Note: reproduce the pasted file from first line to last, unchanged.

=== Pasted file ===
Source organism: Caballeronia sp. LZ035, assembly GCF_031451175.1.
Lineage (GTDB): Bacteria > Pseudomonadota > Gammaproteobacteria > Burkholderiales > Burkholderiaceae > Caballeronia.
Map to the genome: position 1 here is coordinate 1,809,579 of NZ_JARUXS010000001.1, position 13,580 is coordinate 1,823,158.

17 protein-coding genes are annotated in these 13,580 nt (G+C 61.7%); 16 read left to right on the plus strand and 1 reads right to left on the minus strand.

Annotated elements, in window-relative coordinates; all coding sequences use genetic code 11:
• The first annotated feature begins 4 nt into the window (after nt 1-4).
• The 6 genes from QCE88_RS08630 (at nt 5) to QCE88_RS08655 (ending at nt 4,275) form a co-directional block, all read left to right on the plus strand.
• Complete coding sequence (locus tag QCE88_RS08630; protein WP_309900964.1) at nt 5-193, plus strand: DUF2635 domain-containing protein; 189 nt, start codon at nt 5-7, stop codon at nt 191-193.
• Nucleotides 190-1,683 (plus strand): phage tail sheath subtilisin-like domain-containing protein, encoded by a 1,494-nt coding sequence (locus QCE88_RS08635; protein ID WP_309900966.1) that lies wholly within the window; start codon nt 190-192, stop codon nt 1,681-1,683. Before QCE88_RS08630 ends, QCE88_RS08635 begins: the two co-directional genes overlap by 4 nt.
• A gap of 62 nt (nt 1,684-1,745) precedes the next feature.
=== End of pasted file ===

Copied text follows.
Source organism: Caballeronia sp. LZ035, assembly GCF_031451175.1.
Lineage (GTDB): Bacteria > Pseudomonadota > Gammaproteobacteria > Burkholderiales > Burkholderiaceae > Caballeronia.
Map to the genome: position 1 here is coordinate 1,809,579 of NZ_JARUXS010000001.1, position 13,580 is coordinate 1,823,158.

17 protein-coding genes are annotated in these 13,580 nt (G+C 61.7%); 16 read left to right on the plus strand and 1 reads right to left on the minus strand.

Annotated elements, in window-relative coordinates; all coding sequences use genetic code 11:
• The first annotated feature begins 4 nt into the window (after nt 1-4).
• The 6 genes from QCE88_RS08630 (at nt 5) to QCE88_RS08655 (ending at nt 4,275) form a co-directional block, all read left to right on the plus strand.
• Complete coding sequence (locus tag QCE88_RS08630; protein WP_309900964.1) at nt 5-193, plus strand: DUF2635 domain-containing protein; 189 nt, start codon at nt 5-7, stop codon at nt 191-193.
• Nucleotides 190-1,683 (plus strand): phage tail sheath subtilisin-like domain-containing protein, encoded by a 1,494-nt coding sequence (locus QCE88_RS08635; protein ID WP_309900966.1) that lies wholly within the window; start codon nt 190-192, stop codon nt 1,681-1,683. Before QCE88_RS08630 ends, QCE88_RS08635 begins: the two co-directional genes overlap by 4 nt.
• A gap of 62 nt (nt 1,684-1,745) precedes the next feature.